The bizarre thing about all this is that it is occurring despite a wealth of incontrovertible evidence that music has benefits beyond simple musicianship. Among its many qualities are the ability to improve the mind, health, socialisation and self esteem as well as offer vital life lessons. For example the relationship between input and outcome. There is no frivolous, life cheapening instant gratification with practical music making. Music is regarded by too many as simply being something that is ‘nice’ to have and the reality is that there is active negative discrimination in curricular terms.
If you ever go on a sales course, you will be told that people respond to benefits rather than technical details. A salesman won’t dwell on the details of how something functions, but will concentrate on explaining how their client’s life will, in some profound, practical and tangible way, be enhanced by their purchase.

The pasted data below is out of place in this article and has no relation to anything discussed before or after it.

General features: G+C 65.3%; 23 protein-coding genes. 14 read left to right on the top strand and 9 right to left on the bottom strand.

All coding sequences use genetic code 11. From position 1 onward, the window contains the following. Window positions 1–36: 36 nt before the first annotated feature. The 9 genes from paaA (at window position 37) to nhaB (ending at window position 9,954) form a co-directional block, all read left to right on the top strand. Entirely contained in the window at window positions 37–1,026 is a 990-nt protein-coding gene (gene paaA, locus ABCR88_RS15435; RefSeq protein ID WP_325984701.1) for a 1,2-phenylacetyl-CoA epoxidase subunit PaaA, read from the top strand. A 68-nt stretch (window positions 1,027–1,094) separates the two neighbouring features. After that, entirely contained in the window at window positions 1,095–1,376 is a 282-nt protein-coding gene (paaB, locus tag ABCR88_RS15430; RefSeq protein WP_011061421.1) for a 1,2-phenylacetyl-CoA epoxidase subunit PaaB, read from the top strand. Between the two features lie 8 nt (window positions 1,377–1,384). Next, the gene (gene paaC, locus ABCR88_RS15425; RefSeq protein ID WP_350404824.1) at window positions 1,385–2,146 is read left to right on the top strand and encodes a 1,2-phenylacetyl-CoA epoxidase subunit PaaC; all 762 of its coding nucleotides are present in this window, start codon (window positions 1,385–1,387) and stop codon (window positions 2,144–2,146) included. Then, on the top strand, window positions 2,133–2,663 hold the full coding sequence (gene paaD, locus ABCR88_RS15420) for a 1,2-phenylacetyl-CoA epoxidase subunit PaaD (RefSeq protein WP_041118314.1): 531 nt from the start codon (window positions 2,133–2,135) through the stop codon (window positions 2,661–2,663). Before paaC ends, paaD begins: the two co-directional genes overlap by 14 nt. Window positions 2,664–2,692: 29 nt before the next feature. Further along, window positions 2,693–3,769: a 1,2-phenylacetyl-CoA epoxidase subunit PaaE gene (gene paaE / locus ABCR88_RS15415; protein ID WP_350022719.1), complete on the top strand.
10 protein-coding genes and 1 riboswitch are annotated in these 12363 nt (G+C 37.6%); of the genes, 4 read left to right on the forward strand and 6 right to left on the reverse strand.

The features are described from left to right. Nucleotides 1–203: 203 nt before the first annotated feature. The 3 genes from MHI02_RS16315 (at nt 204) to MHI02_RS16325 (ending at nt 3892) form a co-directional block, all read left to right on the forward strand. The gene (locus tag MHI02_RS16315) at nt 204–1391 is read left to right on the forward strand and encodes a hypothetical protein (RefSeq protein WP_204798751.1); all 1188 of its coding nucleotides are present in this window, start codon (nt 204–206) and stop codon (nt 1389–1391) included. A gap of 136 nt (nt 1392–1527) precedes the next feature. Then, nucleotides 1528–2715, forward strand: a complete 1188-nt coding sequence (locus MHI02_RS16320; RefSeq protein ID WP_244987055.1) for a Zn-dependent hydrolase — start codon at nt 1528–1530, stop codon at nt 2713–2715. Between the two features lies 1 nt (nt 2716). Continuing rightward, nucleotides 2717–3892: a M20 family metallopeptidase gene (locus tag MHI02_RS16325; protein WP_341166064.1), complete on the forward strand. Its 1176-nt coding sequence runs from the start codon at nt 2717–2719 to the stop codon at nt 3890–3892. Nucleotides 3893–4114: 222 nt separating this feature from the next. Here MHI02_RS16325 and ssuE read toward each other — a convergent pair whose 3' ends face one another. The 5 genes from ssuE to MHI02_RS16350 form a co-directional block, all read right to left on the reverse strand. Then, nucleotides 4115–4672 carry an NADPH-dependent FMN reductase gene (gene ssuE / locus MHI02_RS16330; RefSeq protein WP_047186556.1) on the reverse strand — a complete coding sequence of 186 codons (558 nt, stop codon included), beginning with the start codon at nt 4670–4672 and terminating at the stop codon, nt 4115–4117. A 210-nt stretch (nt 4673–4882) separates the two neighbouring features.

I believe that the best education that we can offer to H.M. Government and school heads (and parents) is the message that music gives tangible and significant benefits. These benefits need to be sold to anyone in a position to aid in supporting music provision. Music matters because it has the potential to help a school achieve higher academic standards, to reduce the incidence of anti-social behaviour and truancy, to give health benefits and to build generations of well rounded individuals. The clear benefits for the Government are that it can assist in achieving its academic targets and it can also save money by reducing the need for support services to deal with the effects of bad behaviour (including outside the school environment) and truancy etc. Some these benefits will leave indelible and significant marks on the broader community far beyond the school playground and far beyond an individual’s school career.